Smørrebrød: The Scandinavian Open-Faced Sandwich You Should Know About

In Northern Europe sits a collection of countries known as Scandinavia. Bordered by the Baltic, North, and Norwegian Seas, Scandinavia encompasses Norway, Sweden, Finland, Denmark, Iceland, sometimes Greenland, and some smaller surrounding islands. These countries boast an impressive amount of natural resources from forests and saltwater seas and have given the culinary world some wonderful contributions. Gravlax, skyr (Icelandic yogurt), aebleskiver (sweet pancake balls), hasselback potatoes, and Swedish meatballs all hail from this part of the world.

It may not be a household name, but smørrebrød is beloved by those in the know and certainly by the people of Denmark where it is considered a national dish. Truthfully, smørrebrød can appear to be a little fussy at first glance because it is almost always beautifully put together, as it should be. Underneath it all, it is a simple dish, just presented to feed the eyes first, as any good meal should. At its most basic, smørrebrød — pronounced smore-eh-brohd — is Danish bread with butter. But it is most recognizable as an open-faced sandwich consisting of Danish rye bread called rugbrød topped with countless ingredients but most often consisting of a base ingredient of fish, meat, or cheese.

Who discovered smørrebrød?

There are a couple of stories about how smørrebrød first came to be. Some believe it was farmers who first thought up the dish. They needed a portable meal to bring with them to eat in the fields and packed a variety of leftover foods from the previous night's dinner. In lieu of plates — this was long before the invention of paper plates or lunch boxes — the farmers would place the food on slices of the dense rye bread from their kitchens and eat off them. Initially, the bread was discarded but soon it was discovered that the bread itself offered more calories and flavor and it became part of the meal.

It is also believed that smørrebrød was an invention of the 19th century during the rise of industrialization in Denmark. Danish citizens found steady work in factories which required them to be onsite throughout the day and not able to go home for lunch. For their midday meal, they packed open-faced sandwiches of rugbrød spread with butter or animal fat topped with meats, fish, or dinner leftovers. By the late 1800s, smørrebrød was being offered in both pubs and restaurants, usually accompanied by beer or aquavit.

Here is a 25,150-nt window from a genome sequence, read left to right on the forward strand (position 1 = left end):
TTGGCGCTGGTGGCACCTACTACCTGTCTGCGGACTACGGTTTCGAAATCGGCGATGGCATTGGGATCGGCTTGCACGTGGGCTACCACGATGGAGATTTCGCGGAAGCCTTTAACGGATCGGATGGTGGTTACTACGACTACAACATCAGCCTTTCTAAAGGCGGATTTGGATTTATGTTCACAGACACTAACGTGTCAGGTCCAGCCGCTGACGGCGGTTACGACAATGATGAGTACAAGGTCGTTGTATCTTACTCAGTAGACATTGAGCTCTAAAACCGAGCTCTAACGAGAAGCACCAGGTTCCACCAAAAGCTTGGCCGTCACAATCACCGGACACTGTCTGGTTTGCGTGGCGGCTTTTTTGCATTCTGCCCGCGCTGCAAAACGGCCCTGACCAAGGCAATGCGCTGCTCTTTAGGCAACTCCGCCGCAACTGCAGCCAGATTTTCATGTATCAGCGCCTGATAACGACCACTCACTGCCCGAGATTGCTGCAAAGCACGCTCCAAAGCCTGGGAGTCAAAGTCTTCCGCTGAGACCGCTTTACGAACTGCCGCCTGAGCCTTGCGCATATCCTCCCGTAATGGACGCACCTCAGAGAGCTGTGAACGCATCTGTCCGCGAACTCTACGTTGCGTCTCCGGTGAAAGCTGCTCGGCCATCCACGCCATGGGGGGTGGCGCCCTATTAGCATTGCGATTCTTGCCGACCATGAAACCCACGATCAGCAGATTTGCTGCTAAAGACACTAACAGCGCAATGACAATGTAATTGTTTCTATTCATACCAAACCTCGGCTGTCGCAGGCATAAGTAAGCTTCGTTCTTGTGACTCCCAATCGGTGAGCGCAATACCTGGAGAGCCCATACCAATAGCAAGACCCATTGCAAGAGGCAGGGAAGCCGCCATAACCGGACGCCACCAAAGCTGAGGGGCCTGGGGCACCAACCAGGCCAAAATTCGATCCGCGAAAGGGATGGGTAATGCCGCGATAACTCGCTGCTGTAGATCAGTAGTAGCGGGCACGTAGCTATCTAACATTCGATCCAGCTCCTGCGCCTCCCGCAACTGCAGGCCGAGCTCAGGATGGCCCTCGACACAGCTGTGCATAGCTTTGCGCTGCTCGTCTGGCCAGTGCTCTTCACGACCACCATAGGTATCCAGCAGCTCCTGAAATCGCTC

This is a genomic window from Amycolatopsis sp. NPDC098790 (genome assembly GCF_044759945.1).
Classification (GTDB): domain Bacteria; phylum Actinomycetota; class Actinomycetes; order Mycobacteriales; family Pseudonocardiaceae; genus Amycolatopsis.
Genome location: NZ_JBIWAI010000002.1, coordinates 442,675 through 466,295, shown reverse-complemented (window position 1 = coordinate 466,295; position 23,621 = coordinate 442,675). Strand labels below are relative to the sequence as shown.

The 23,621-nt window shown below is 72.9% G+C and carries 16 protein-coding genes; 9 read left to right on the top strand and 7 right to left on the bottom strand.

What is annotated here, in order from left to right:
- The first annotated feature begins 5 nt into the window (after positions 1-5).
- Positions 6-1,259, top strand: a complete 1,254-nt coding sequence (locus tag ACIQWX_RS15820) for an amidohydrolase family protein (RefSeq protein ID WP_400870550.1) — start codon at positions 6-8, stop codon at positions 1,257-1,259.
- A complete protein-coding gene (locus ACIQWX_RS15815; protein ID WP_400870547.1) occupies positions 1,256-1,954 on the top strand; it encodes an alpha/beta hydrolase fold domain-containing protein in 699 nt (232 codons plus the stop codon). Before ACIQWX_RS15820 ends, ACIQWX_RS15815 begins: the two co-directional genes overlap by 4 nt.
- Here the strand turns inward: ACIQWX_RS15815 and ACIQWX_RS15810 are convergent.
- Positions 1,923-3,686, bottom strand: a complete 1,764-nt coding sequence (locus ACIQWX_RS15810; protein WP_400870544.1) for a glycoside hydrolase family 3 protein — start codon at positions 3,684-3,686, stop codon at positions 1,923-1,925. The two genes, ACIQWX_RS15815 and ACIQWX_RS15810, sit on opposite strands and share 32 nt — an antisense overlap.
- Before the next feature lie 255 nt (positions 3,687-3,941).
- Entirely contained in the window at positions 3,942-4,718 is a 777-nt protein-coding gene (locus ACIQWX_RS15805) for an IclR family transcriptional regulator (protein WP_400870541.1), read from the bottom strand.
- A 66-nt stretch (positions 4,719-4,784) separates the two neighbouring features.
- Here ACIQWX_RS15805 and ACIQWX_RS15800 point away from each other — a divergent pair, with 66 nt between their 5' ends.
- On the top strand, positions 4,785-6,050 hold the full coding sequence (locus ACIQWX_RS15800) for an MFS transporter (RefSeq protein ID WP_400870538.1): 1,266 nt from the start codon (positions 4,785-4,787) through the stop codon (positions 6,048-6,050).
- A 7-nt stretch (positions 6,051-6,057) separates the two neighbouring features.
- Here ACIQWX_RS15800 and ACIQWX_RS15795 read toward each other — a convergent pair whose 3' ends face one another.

The many elements of smørrebrød

To make traditional smørrebrød, the aforementioned rugbrød is a vital ingredient, although some modern chefs and restaurants also use white and brioche bread for certain variations. Rugbrød is a dense, dark bread that is both sour and sweet. It has a sturdy structure thanks in part to the generous amount of seeds and rye berries inside and has the perfect texture to hold up to the variety of toppings that go onto smørrebrød. A layer of butter is always spread over the rugbrød, not just for flavor, but to act as a layer that keeps the juices and moisture from the rest of the ingredients from seeping through to the bread, making it soggy. Many times, paté, goose fat, or other rich spreads are used instead of butter.

Ideally, the toppings should be traditionally Scandinavian to honor the dish's area of birth. This is why it's common to see pickled herring, small shrimp, boiled eggs, and salmon on top of smørrebrød. But the toppings certainly are not limited to these elements. Like French tartines or Italian bruschetta, you really can put almost anything on smørrebrød, even last night's leftovers as those Danish factory workers did. Aside from meat or fish, vegetables can top the bread and butter such as pickled beets, onions, kale, avocado, potatoes, and cucumber pickles. And smørrebrød wouldn't be complete without garnishes like fresh herbs, nuts, and horseradish. In essence, smørrebrød can be an entire meal on top of a single slice of bread.

Eat like the Danish do

Traditionally, smørrebrød is eaten for lunch, but it's not uncommon to enjoy the dish as a light dinner. Whenever you choose to partake of this Danish delight, just know it comes with some unwritten rules. As tempting as it may be to pick up this open-faced sandwich and eat it like a pizza, you will definitely out yourself as a tourist if you do so. Smørrebrød is eaten with a knife and fork, mostly because they tend to be piled high with ingredients. It is not uncommon (and somewhat expected) to order a variety of smørrebrød, not just one single flavor choice. If you do, be aware that the order in which you eat them matters. 

Customarily, smørrebrød with herring is eaten first, then ones with any other fish. When those are finished, move on to meat-topped ones, and finally, end with cheese smørrebrød. The order has to do with flavors not competing with each other on your palate.

To keep everything from toppling over if you make the dish yourself, simply layer the thin toppings on the bread first, followed by the bigger ones, and the garnishes. Traditional smørrebrød also doesn't mix meats or proteins, so stick to fish or meat or cheese, not a combination of them. And always remember that smørrebrød should be beautiful, full of color, and look like they were put together with care. It's all part of having a satisfying meal for more than your belly.